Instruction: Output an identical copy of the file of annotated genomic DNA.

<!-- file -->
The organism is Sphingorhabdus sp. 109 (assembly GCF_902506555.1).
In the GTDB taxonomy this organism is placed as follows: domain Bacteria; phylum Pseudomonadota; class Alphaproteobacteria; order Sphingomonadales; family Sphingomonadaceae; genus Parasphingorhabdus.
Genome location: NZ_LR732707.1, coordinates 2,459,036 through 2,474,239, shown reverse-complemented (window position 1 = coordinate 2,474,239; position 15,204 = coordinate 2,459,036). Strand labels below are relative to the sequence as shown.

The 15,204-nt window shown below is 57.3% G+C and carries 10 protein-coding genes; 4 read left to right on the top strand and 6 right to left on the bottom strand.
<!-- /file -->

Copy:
The organism is Sphingorhabdus sp. 109 (assembly GCF_902506555.1).
In the GTDB taxonomy this organism is placed as follows: domain Bacteria; phylum Pseudomonadota; class Alphaproteobacteria; order Sphingomonadales; family Sphingomonadaceae; genus Parasphingorhabdus.
Genome location: NZ_LR732707.1, coordinates 2,459,036 through 2,474,239, shown reverse-complemented (window position 1 = coordinate 2,474,239; position 15,204 = coordinate 2,459,036). Strand labels below are relative to the sequence as shown.

The 15,204-nt window shown below is 57.3% G+C and carries 10 protein-coding genes; 4 read left to right on the top strand and 6 right to left on the bottom strand.